The primary factor used to develop the independent variable was the CAGE model. CAGE is an acronym used by many psychologists to provide evidence of possible addiction to a substance. The CAGE model is used extensively for screening possible alcohol and/or other drug abuse. McSurvey questions 4-7 implemented the CAGE model, as well as 15-21, the latter of which further affirmed Questions 4-7 and provided more potential for in-depth analysis of positive responses which were expressed through them. The model was initiated in the following way:
- 4a. Have you ever felt that you should cut down on your Internet connectivity?
- 5b. Have people annoyed you by criticizing your Internet connectivity habits?
- 6a. Have you ever felt bad or guilty about your Internet connectivity?
- 7a. Have you ever connected to the Internet early in the morning?
I first learned of the CAGE model from Professor Lynn Kozlowski, head of the Department of Biobehavioral Health at Pennsylvania State University, who suggested that I adapt a working CAGE model from a source screening for substance abuse. I adapted a CAGE model as a screening method for McSurvey respondents based on The Physician’s Guide to Helping Patients with Alcohol Problems, an on-line guide prepared by the National Institute on Alcohol Abuse and Alcoholism which is published by the National Institutes of Health.
Internet Addiction Disorder
No current research on the subject of Internet addiction could be complete without the mention of two pioneers in this new territory. The irony regarding each of these individuals is that they use the medium which they research as a primary vehicle for tackling this issue. Dr. Ivan Goldberg heads the on-line Internet Addiction Support Group. Goldberg has been responsible for coining the phrase “Internet Addiction Disorder,” which describes Internet addiction in clinical terms.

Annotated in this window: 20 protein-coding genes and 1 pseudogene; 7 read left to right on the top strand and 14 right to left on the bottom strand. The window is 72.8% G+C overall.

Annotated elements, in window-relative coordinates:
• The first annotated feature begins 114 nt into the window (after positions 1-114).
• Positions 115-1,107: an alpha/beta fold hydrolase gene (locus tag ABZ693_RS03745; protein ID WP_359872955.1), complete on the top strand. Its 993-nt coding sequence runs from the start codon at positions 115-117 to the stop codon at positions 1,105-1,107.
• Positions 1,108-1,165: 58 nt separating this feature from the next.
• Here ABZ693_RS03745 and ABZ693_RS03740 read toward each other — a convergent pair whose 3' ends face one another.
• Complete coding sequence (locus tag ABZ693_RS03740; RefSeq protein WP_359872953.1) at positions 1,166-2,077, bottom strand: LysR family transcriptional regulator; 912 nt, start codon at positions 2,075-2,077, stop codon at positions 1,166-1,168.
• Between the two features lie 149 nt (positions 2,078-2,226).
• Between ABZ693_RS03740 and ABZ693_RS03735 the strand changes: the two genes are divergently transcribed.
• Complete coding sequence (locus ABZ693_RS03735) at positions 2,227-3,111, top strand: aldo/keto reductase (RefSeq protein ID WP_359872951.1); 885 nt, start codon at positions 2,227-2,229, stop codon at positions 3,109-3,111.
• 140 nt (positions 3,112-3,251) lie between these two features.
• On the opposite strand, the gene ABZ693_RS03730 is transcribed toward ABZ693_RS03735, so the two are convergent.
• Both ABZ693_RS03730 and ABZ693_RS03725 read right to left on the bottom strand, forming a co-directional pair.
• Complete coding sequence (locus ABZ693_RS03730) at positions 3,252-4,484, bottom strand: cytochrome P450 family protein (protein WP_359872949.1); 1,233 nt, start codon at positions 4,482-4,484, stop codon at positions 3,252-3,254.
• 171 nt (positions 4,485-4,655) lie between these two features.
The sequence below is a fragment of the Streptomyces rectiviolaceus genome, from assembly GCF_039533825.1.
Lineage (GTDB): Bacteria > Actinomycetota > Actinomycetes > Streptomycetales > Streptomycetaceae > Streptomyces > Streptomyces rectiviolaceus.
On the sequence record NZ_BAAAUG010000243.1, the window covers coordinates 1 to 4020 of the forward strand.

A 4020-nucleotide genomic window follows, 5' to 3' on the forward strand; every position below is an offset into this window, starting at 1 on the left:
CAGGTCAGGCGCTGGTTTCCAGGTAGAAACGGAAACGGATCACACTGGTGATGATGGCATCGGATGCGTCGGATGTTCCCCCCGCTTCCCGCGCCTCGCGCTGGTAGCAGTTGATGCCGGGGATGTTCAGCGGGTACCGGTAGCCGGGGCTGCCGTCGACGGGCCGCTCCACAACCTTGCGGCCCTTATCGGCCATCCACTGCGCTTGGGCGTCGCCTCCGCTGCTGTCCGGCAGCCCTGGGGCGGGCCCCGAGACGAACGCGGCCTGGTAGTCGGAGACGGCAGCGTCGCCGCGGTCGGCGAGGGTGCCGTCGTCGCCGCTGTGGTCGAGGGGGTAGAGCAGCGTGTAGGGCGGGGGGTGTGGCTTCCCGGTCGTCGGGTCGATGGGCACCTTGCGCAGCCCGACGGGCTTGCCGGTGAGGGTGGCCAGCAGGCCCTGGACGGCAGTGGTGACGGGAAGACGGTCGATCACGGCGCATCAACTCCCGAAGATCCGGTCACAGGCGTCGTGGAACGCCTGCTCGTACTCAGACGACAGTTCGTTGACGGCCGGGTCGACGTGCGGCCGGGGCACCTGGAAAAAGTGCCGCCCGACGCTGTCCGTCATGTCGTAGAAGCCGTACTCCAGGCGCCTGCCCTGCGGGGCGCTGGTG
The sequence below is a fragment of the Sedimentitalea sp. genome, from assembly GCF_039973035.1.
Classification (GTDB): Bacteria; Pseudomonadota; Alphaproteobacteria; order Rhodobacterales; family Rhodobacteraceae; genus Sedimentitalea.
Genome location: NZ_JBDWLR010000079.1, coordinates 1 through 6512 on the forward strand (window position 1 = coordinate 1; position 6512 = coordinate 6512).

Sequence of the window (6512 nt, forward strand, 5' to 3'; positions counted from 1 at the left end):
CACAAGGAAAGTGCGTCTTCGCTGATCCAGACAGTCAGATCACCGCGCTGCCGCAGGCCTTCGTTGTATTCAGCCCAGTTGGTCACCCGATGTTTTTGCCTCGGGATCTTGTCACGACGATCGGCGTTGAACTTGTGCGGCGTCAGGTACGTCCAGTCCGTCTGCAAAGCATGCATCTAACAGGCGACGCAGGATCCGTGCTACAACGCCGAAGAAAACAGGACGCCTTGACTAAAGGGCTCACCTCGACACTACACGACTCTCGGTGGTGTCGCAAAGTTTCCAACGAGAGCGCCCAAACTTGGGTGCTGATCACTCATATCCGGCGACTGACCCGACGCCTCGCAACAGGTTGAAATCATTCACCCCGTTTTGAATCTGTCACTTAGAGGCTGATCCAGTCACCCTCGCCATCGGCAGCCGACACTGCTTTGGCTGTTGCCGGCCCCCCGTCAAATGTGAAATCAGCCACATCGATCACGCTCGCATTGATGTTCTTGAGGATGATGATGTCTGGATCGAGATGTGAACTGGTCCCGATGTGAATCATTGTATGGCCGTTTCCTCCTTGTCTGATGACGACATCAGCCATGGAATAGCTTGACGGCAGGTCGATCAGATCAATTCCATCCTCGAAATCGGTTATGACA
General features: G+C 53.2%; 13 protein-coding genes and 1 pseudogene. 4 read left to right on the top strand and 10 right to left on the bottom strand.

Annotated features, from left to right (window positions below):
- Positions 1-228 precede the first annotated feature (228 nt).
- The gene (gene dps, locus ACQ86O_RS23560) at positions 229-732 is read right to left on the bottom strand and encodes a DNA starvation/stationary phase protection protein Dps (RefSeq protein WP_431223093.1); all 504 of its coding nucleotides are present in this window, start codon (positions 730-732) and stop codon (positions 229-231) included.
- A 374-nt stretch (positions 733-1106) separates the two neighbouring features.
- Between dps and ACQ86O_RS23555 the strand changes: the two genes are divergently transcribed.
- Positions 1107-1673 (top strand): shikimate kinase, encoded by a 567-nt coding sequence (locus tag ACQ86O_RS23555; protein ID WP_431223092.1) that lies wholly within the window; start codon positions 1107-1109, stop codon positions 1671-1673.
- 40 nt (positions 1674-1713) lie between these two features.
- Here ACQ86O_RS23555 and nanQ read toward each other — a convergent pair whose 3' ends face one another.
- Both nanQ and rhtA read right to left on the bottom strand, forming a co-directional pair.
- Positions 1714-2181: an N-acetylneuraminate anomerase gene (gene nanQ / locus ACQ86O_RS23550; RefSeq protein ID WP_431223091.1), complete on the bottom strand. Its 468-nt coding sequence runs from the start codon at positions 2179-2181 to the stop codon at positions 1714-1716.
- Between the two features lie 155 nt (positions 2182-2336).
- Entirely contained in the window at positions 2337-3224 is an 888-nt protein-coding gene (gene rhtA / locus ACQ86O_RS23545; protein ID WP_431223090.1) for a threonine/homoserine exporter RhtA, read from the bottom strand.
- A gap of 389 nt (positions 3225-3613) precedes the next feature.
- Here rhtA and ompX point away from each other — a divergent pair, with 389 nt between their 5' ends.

Psychologist Kimberly Young of the University of Pittsburgh-Bradford is leading the way for psychological evaluation of this condition and gaining the most media attention for it at this time. According to a USA Today report of July 1, 1996, Young has conducted the largest mental health study to date regarding Internet participants and Internet Addiction Disorder (IAD). The report drew the following clinical observations:
“Heavy on-line users in her study met psychiatric criteria for clinical dependence applied to alcoholics and drug addicts. They had lost control over their Net usage and couldn’t end it despite harmful effects on their personal and professional lives.” (USA Today, 1996)
Clarification of Purpose
It is important to realize that the purpose of this study was never to determine respondent addiction or dependency, as Shotton set out to do in her dependency studies. The purpose of this research has been to determine what the disruptions appear to be from those who are experiencing them the most, what factors are involved in separating the two studied groups, and then an attempt to evaluate what this might mean for a global society affected by often unlimited access to this new medium.
Usable responses for most tests were obtained from a total of 32 confessed addicts and dependents. Data from these respondents’ self-classifications were cross-referenced with a new classification for the two primary definitions to create the independent variable used in the study. Data from all of the CAGE-related questions was added together for a median split which classified those above the median as addicts and those below the median as dependents. Respondents who answered both, not sure and neither were dropped from this portion of the study.
Data from respondents who did not fill out the CAGE sections of the McSurvey or provided incomplete data for these sections were also omitted from the final analyses of all variables in all portions of the study which used the CAGE as the independent variable.